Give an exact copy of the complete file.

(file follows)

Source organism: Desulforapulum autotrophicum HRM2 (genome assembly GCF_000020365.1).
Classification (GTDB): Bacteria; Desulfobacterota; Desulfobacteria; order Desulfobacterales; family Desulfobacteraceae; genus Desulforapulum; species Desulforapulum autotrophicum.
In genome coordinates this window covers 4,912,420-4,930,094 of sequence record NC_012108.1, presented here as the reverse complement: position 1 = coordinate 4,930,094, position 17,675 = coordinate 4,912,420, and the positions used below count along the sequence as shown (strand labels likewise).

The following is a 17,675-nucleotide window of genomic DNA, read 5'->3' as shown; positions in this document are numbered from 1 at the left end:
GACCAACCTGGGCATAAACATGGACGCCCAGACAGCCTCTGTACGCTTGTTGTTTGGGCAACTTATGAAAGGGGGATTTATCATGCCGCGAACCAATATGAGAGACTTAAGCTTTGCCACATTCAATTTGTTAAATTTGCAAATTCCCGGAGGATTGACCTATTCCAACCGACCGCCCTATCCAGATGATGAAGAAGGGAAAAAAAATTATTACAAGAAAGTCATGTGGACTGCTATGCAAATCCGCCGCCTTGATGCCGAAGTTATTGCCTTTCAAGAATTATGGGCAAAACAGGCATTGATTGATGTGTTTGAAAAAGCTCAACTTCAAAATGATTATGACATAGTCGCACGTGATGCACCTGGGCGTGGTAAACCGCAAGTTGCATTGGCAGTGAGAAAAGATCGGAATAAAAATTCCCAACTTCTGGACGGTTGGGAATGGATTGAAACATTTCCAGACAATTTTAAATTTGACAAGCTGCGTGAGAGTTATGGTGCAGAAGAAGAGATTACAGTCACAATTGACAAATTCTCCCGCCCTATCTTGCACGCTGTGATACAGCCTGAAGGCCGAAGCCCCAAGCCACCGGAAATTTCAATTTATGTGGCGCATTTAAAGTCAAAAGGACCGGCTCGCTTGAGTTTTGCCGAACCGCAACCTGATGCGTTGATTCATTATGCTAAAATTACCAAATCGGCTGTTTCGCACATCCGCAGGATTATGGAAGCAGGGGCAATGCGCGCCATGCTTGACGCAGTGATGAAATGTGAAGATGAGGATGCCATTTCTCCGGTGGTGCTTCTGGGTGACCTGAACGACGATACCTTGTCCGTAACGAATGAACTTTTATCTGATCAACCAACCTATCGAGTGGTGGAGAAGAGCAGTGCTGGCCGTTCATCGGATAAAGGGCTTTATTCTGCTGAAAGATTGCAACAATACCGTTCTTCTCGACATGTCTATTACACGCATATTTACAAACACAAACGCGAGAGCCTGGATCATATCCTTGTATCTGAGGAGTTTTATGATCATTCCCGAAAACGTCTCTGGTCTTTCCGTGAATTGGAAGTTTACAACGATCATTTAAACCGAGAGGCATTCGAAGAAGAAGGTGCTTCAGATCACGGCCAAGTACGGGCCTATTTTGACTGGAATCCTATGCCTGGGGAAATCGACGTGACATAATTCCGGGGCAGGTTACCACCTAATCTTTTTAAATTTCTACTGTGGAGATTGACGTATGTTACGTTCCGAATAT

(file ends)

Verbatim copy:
Source organism: Desulforapulum autotrophicum HRM2 (genome assembly GCF_000020365.1).
Classification (GTDB): Bacteria; Desulfobacterota; Desulfobacteria; order Desulfobacterales; family Desulfobacteraceae; genus Desulforapulum; species Desulforapulum autotrophicum.
In genome coordinates this window covers 4,912,420-4,930,094 of sequence record NC_012108.1, presented here as the reverse complement: position 1 = coordinate 4,930,094, position 17,675 = coordinate 4,912,420, and the positions used below count along the sequence as shown (strand labels likewise).

The following is a 17,675-nucleotide window of genomic DNA, read 5'->3' as shown; positions in this document are numbered from 1 at the left end:
GACCAACCTGGGCATAAACATGGACGCCCAGACAGCCTCTGTACGCTTGTTGTTTGGGCAACTTATGAAAGGGGGATTTATCATGCCGCGAACCAATATGAGAGACTTAAGCTTTGCCACATTCAATTTGTTAAATTTGCAAATTCCCGGAGGATTGACCTATTCCAACCGACCGCCCTATCCAGATGATGAAGAAGGGAAAAAAAATTATTACAAGAAAGTCATGTGGACTGCTATGCAAATCCGCCGCCTTGATGCCGAAGTTATTGCCTTTCAAGAATTATGGGCAAAACAGGCATTGATTGATGTGTTTGAAAAAGCTCAACTTCAAAATGATTATGACATAGTCGCACGTGATGCACCTGGGCGTGGTAAACCGCAAGTTGCATTGGCAGTGAGAAAAGATCGGAATAAAAATTCCCAACTTCTGGACGGTTGGGAATGGATTGAAACATTTCCAGACAATTTTAAATTTGACAAGCTGCGTGAGAGTTATGGTGCAGAAGAAGAGATTACAGTCACAATTGACAAATTCTCCCGCCCTATCTTGCACGCTGTGATACAGCCTGAAGGCCGAAGCCCCAAGCCACCGGAAATTTCAATTTATGTGGCGCATTTAAAGTCAAAAGGACCGGCTCGCTTGAGTTTTGCCGAACCGCAACCTGATGCGTTGATTCATTATGCTAAAATTACCAAATCGGCTGTTTCGCACATCCGCAGGATTATGGAAGCAGGGGCAATGCGCGCCATGCTTGACGCAGTGATGAAATGTGAAGATGAGGATGCCATTTCTCCGGTGGTGCTTCTGGGTGACCTGAACGACGATACCTTGTCCGTAACGAATGAACTTTTATCTGATCAACCAACCTATCGAGTGGTGGAGAAGAGCAGTGCTGGCCGTTCATCGGATAAAGGGCTTTATTCTGCTGAAAGATTGCAACAATACCGTTCTTCTCGACATGTCTATTACACGCATATTTACAAACACAAACGCGAGAGCCTGGATCATATCCTTGTATCTGAGGAGTTTTATGATCATTCCCGAAAACGTCTCTGGTCTTTCCGTGAATTGGAAGTTTACAACGATCATTTAAACCGAGAGGCATTCGAAGAAGAAGGTGCTTCAGATCACGGCCAAGTACGGGCCTATTTTGACTGGAATCCTATGCCTGGGGAAATCGACGTGACATAATTCCGGGGCAGGTTACCACCTAATCTTTTTAAATTTCTACTGTGGAGATTGACGTATGTTACGTTCCGAATAT